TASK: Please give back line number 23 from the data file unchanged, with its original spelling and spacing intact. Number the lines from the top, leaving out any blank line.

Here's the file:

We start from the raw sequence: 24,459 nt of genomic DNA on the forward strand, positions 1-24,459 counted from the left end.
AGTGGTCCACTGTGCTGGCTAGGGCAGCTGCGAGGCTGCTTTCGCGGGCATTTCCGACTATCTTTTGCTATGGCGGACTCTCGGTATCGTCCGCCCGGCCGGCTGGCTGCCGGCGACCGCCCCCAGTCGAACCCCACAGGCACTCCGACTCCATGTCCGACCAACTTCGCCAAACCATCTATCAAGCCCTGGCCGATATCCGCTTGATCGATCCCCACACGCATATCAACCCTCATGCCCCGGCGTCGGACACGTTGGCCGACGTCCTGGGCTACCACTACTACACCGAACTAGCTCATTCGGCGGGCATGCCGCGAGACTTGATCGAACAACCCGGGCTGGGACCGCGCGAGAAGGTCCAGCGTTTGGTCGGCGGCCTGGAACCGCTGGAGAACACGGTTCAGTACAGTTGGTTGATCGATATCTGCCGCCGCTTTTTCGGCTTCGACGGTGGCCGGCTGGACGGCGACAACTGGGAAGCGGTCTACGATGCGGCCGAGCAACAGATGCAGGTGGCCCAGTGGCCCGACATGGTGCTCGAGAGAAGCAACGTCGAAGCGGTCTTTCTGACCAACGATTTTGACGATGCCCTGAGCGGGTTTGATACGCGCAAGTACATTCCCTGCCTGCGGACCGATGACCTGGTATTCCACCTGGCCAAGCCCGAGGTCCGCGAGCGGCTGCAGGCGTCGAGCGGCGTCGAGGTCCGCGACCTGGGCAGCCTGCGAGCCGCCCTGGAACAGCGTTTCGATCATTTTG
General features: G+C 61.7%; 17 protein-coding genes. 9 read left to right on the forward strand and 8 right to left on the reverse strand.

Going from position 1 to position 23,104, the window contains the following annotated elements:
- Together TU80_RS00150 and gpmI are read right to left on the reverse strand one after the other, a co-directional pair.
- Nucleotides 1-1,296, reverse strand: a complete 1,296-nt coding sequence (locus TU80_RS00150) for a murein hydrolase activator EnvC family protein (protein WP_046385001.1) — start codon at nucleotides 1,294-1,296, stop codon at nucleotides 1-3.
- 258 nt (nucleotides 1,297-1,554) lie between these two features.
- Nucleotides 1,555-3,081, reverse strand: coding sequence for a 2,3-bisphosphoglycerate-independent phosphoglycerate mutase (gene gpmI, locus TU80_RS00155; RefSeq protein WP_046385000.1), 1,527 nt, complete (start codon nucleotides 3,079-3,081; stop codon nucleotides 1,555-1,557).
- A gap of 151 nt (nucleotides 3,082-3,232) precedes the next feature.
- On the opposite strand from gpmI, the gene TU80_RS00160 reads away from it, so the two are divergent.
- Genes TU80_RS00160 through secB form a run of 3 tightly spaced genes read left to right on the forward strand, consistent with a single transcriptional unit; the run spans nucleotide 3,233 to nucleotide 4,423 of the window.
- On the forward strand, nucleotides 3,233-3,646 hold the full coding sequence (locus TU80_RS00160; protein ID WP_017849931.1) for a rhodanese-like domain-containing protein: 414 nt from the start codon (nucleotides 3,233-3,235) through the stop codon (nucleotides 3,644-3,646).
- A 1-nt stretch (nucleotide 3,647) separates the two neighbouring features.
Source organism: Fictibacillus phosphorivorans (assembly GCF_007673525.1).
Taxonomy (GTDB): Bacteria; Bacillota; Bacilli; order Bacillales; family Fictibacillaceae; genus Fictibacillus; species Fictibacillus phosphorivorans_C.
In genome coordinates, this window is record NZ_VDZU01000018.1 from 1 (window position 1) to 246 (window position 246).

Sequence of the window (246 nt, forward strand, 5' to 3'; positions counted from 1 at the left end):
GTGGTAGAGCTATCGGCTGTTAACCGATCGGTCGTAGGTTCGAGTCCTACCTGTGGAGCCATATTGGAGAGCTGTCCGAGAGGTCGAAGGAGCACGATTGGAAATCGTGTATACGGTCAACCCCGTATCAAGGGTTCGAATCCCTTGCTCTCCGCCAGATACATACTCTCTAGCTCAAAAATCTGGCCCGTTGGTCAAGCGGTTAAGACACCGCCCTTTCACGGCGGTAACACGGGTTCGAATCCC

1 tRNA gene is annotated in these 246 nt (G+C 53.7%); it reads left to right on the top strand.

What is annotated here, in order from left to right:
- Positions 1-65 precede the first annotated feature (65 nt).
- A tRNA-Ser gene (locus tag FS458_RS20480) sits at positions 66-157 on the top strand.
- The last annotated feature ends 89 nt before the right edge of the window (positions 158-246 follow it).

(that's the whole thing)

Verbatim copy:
- The last annotated feature ends 89 nt before the right edge of the window (positions 158-246 follow it).